When under threat, bacteria shield themselves in a slimy protective barrier. This slimy layer – known as biofilm – can protect the bacteria from antibiotics, to a scrubbing brush and bleach.
In the home, this leads to bacteria resisting household cleaning products leading to contaminated kitchen and bathroom surfaces.
More importantly in healthcare, biofilms can lead to life threatening and difficult to treat infections, particularly on medical implants such as heart valves, artificial hips and even breast implants.
Now a team led by Newcastle University’s Professor Grant Burgess, have shown for the first time that not only do these tiny microbes cover themselves in a slimy biofilm “armour” but they can also remove their own biofilm once it is no longer needed.
Using DNA as a “kind of reversible glue”, the bacteria protect themselves from danger by producing a web of DNA which holds the cells together and sticks them to a surface, thereby shielding the microbes from harm. However, when the bacteria want to move to pastures new, they release an “anti-glue” – an enzyme – which chops up the DNA web, removing the biofilm and releasing the bacteria from its grip.
Publishing their findings in the academic journal PLoS ONE, the team, which includes Utrecht based microbiologist Dr Reindert Nijland and Newcastle chemist Dr Michael Hall, said that understanding how bacteria use enzymes to break down the biofilms is the key to removing slime in the home, in industrial settings and fighting bacterial infections.
Professor Grant Burgess, explained: “When this glue is released, the long strands of DNA stick the cells together and to surfaces, a bit like a Spiderman’s web. But when the cells want to escape and move on from that protection they release an “anti- glue” which chops up the DNA releasing the cells. It’s an amazing phenomenon, and if we can harness this enzyme and use it to our advantage, to get rid of unwanted biofilms, then it could prove a vital tool in our fight against infection.”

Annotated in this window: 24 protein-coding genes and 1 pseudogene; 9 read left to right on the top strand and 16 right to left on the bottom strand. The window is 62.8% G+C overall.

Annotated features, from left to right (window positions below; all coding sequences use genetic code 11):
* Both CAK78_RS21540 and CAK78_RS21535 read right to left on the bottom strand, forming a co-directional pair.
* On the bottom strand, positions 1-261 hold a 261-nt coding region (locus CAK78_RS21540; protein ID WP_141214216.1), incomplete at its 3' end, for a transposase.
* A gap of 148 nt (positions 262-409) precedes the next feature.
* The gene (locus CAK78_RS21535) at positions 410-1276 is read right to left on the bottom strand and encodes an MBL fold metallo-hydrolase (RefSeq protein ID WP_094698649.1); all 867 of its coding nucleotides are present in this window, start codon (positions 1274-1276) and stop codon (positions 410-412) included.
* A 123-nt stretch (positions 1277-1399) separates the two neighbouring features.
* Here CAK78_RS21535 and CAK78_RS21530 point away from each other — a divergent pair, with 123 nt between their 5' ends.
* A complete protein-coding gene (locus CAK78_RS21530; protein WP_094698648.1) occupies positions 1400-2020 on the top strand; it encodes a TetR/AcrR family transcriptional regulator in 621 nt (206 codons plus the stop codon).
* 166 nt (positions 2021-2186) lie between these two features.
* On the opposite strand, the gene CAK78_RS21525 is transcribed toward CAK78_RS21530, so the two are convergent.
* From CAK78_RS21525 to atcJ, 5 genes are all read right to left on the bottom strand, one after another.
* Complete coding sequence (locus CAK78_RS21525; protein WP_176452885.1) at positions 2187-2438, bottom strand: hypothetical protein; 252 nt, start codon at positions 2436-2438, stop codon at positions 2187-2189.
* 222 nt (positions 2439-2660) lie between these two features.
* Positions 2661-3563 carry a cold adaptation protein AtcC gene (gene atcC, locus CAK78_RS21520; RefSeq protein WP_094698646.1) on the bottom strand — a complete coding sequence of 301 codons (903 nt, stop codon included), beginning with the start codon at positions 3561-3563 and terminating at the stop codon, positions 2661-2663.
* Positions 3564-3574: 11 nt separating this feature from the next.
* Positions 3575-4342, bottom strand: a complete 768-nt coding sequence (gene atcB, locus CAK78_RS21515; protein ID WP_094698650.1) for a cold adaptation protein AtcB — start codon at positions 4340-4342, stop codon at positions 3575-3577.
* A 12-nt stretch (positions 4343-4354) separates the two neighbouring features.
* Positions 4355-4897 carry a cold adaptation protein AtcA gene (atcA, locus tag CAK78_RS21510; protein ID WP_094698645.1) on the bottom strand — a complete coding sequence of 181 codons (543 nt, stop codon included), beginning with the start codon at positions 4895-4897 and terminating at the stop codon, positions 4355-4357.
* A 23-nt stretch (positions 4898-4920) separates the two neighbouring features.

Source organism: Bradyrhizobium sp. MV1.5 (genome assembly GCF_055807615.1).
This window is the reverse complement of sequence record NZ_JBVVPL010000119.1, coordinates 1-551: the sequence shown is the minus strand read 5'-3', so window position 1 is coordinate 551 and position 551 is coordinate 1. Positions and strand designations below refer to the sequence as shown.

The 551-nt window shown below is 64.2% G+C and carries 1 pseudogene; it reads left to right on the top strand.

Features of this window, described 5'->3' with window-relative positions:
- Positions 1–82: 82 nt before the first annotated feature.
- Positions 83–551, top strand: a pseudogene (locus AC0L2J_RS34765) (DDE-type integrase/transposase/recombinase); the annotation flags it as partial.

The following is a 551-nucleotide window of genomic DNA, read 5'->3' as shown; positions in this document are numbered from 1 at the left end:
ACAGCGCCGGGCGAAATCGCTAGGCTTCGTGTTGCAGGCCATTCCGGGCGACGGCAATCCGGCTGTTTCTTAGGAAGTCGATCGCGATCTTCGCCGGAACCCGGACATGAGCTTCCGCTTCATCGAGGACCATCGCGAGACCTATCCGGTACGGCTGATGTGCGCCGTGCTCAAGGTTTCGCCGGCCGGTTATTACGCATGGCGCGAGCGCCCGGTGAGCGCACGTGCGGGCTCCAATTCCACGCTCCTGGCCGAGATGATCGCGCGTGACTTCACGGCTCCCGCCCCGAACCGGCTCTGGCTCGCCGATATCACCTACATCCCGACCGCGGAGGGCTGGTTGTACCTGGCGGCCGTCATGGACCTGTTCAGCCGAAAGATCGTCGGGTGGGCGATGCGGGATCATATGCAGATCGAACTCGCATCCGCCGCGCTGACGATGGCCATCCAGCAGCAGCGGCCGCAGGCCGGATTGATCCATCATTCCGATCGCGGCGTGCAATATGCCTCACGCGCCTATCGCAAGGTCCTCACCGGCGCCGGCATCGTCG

As part of this latest research the Newcastle team studied the marine bacterium Bacillus licheniformis and found that it releases a nuclease enzyme to break down the biofilm. When the enzyme was purified and added to other biofilms it quickly dissolved the slime exposing the bacterial cells and leaving them vulnerable.
Professor Burgess added: “If we can extract or develop this enzyme then we can turn the bacteria back on themselves for our own benefit. Scientists used this approach with penicillin when they took a microbial antibiotic and purified it for Man’s own use, to kill bacteria when and where needed. We want to do the same with this enzyme.”